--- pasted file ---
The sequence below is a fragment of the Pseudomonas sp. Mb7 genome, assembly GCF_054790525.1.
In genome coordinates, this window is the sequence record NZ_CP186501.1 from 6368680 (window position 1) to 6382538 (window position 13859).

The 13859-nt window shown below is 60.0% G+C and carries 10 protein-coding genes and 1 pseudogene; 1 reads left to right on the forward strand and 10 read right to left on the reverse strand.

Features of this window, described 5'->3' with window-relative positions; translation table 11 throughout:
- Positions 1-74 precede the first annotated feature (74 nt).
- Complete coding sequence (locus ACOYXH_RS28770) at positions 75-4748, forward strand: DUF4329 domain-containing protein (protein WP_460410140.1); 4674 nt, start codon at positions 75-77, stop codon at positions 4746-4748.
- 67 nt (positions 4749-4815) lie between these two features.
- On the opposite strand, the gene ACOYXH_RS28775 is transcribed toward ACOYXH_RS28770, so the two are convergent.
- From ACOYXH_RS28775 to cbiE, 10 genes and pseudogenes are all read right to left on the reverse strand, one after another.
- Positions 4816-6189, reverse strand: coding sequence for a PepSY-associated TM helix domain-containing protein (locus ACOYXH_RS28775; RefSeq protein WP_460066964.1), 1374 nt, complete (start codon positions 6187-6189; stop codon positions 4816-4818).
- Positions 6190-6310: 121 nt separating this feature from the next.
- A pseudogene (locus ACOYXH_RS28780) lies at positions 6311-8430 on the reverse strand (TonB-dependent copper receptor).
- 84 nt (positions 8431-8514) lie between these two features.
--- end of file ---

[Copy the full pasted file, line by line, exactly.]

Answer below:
The sequence below is a fragment of the Pseudomonas sp. Mb7 genome, assembly GCF_054790525.1.
In genome coordinates, this window is the sequence record NZ_CP186501.1 from 6368680 (window position 1) to 6382538 (window position 13859).

The 13859-nt window shown below is 60.0% G+C and carries 10 protein-coding genes and 1 pseudogene; 1 reads left to right on the forward strand and 10 read right to left on the reverse strand.

Features of this window, described 5'->3' with window-relative positions; translation table 11 throughout:
- Positions 1-74 precede the first annotated feature (74 nt).
- Complete coding sequence (locus ACOYXH_RS28770) at positions 75-4748, forward strand: DUF4329 domain-containing protein (protein WP_460410140.1); 4674 nt, start codon at positions 75-77, stop codon at positions 4746-4748.
- 67 nt (positions 4749-4815) lie between these two features.
- On the opposite strand, the gene ACOYXH_RS28775 is transcribed toward ACOYXH_RS28770, so the two are convergent.
- From ACOYXH_RS28775 to cbiE, 10 genes and pseudogenes are all read right to left on the reverse strand, one after another.
- Positions 4816-6189, reverse strand: coding sequence for a PepSY-associated TM helix domain-containing protein (locus ACOYXH_RS28775; RefSeq protein WP_460066964.1), 1374 nt, complete (start codon positions 6187-6189; stop codon positions 4816-4818).
- Positions 6190-6310: 121 nt separating this feature from the next.
- A pseudogene (locus ACOYXH_RS28780) lies at positions 6311-8430 on the reverse strand (TonB-dependent copper receptor).
- 84 nt (positions 8431-8514) lie between these two features.